According to a new consumer report, children's back-to -school supplies have chemicals that have been linked to asthma and birth defects.
High levels of phthalates were found in vinyl backpacks, rain boots, raincoats, lunch boxes and 3-ring binders. Popular branded school supplies including Disney, Dora and Spiderman had elevated levels of phthalates.
According to the report, 80 percent of children's back to school supplies contained phthalates and about 75 percent contained levels of phthalates that would have been considered a violation of federal law if these supplies were treated as toys.
One product, the Amazing Spiderman Lunchbox, contained an estimated 27,900 parts per million (ppm) of the phthalate DEHP which is 27 times more phthalate than what is allowed in toys.
"Our investigation found elevated levels of toxic phthalates widespread in children's school supplies, including Disney and Spider-Man lunchboxes and backpacks. These dangerous chemicals manufactured by Exxon Mobil have no place in our children's school supplies," said Mike Schade, Center for Health, Environment & Justice (CHEJ) author of the new report, Hidden Hazards: Toxic Chemicals Inside Children's Vinyl Back-to-School Supplies.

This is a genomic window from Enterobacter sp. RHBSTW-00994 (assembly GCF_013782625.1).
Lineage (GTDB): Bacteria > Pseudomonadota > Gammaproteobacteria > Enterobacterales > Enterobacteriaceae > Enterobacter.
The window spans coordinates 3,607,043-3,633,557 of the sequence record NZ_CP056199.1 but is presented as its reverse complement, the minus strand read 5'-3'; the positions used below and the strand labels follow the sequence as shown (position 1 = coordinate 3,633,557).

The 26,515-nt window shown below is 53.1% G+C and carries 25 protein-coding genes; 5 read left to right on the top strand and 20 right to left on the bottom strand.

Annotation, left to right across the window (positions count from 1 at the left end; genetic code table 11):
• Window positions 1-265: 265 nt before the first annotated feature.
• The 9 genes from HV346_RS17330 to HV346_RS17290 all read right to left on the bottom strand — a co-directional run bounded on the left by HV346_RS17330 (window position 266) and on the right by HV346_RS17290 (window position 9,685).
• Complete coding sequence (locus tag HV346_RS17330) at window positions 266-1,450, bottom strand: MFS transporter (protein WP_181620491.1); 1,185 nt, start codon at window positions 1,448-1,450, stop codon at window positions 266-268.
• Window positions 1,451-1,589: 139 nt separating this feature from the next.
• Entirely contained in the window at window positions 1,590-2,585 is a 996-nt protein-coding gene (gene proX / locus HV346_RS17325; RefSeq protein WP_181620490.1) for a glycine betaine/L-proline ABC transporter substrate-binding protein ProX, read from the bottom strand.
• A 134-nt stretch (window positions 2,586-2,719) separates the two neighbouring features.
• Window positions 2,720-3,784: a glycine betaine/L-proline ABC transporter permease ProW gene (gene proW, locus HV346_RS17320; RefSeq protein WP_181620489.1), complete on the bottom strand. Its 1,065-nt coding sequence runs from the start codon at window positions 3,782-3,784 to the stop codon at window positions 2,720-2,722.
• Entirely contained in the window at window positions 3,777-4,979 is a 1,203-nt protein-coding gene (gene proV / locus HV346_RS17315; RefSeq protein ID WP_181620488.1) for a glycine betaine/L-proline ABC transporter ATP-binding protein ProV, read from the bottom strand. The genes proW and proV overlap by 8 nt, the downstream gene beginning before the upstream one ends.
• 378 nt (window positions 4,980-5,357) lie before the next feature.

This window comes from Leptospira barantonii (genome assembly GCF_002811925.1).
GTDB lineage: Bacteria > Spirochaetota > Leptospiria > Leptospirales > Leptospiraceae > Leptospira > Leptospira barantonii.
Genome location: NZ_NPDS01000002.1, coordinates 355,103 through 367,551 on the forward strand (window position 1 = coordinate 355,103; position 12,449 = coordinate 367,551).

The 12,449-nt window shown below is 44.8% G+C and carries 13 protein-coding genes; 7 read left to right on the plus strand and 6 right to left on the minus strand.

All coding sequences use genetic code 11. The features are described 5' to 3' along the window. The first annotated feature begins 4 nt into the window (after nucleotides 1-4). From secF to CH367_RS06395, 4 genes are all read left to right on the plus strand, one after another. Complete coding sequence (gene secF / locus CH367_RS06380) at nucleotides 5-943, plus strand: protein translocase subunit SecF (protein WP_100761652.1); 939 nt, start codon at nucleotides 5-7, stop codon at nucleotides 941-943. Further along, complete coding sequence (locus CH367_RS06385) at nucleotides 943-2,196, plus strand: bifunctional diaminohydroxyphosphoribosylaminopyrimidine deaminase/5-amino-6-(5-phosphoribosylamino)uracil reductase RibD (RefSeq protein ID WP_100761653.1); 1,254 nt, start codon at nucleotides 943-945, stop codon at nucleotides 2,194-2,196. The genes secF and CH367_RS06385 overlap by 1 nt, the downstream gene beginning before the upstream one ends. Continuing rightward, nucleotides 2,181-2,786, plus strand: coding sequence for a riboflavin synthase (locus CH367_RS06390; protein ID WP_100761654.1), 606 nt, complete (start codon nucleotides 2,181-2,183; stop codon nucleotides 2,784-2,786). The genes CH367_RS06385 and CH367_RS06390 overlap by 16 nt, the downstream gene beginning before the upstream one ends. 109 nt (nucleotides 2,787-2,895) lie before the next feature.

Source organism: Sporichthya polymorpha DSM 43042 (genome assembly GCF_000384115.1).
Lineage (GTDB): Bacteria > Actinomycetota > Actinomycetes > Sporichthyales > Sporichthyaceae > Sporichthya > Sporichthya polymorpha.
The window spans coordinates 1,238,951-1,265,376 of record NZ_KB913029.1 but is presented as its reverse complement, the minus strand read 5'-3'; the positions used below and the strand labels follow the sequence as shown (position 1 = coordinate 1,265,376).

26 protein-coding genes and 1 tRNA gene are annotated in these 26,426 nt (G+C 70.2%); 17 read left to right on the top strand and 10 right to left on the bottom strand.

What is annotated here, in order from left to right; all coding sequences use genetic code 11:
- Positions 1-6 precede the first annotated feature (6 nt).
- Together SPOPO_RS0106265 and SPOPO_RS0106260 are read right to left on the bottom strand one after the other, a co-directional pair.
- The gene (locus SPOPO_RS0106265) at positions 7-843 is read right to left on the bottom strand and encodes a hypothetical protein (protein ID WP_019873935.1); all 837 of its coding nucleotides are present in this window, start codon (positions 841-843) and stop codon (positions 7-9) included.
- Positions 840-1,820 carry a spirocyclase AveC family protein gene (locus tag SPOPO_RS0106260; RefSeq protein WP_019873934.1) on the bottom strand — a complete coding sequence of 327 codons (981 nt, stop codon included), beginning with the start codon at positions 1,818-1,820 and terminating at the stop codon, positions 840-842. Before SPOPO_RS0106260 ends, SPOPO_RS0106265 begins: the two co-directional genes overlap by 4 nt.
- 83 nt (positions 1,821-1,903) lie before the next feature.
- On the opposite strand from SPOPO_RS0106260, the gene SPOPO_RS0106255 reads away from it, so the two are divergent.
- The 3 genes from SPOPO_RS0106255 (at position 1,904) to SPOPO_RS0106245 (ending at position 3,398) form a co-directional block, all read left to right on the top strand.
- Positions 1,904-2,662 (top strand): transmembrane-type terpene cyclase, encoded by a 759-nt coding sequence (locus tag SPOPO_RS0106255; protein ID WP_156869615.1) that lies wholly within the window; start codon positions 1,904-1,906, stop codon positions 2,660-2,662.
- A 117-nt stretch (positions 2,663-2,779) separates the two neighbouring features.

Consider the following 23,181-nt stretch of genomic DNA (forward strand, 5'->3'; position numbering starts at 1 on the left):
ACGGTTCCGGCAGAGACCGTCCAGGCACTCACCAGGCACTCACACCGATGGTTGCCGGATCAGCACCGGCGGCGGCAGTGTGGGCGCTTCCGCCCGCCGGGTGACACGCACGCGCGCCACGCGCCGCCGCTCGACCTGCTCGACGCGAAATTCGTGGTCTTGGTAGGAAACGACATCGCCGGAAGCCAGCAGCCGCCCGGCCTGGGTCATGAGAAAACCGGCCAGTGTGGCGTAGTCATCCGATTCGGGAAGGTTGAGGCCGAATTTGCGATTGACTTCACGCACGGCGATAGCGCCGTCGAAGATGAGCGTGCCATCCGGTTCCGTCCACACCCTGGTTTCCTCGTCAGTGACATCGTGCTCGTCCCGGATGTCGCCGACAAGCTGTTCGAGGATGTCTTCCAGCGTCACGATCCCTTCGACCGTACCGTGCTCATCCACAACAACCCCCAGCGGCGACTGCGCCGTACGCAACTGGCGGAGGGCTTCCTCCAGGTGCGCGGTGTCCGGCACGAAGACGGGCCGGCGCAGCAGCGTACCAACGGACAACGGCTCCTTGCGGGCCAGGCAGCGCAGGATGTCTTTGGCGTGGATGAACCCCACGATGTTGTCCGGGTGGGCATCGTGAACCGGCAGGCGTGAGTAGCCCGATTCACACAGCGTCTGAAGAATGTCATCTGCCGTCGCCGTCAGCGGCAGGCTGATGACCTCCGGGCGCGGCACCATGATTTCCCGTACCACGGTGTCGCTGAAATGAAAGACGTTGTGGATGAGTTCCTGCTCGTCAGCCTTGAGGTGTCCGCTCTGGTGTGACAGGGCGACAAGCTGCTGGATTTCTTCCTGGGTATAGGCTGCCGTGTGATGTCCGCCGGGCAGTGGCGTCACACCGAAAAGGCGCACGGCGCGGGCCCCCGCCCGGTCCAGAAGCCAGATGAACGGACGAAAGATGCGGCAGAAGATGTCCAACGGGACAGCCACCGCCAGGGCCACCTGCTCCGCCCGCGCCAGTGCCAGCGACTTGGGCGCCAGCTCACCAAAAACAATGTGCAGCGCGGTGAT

"Unfortunately, while phthalates have been banned in children's toys, similar safeguards don't yet exist to keep them out of lunchboxes, backpacks and other children's school supplies. It's time for Congress to move forward and pass the Safe Chemicals Act to protect our children from toxic exposure," said Schade in a press release.
Phthalates are used in a variety of things like soaps, shampoos, building materials plastic toys etc. Previous research has shown that exposure to phthalates is common in infants. Phthalates are also known to disrupt the human hormonal system and reproduction system. Polyvinyl chloride, or PVC, is used extensively because it is flexible and stable. This flexibility is achieved by the use of plasticizers like phthalates, diesters of phthalates and phthalic acids. Previous research has shown that exposure to phthalates can cause asthma.
In the present study, 20 back-to-school supplies available at various store in the New York City area were tested for the presence of phthalates. Researchers at Paradigm Environmental Services tested multiple components of the same products for the presence of 6 phthalates and heavy metals. The phthalates measured were Diethyl phthalate (DEP), Dimethyl phthalate (DMP), Di‐n‐butyl phthalate (DBP), Bis (2‐ethylhexyl) phthalate (DEHP), Butylbenzyl phthalate (BBP) and Di‐n‐octyl phthalate (DnOP).
"This report highlights the fact that parents can't assume that a product is safe for their kids simply because it's on a store shelf. Nothing could be further from the truth. We need comprehensive laws that make sure chemicals are safe," said Kathy Curtis, Executive Director, Clean and Healthy New York, in a press release.
The report recommends that parents must
- Always buy products that do not contain vinyl
- Check for universal recycling symbol. If the product has been labeled as V or PVC, then avoid the product.
- If you are unsure if the product has vinyl then email or call the 1-800 number of the manufacturer or the retailer and ask them about the material used in the product.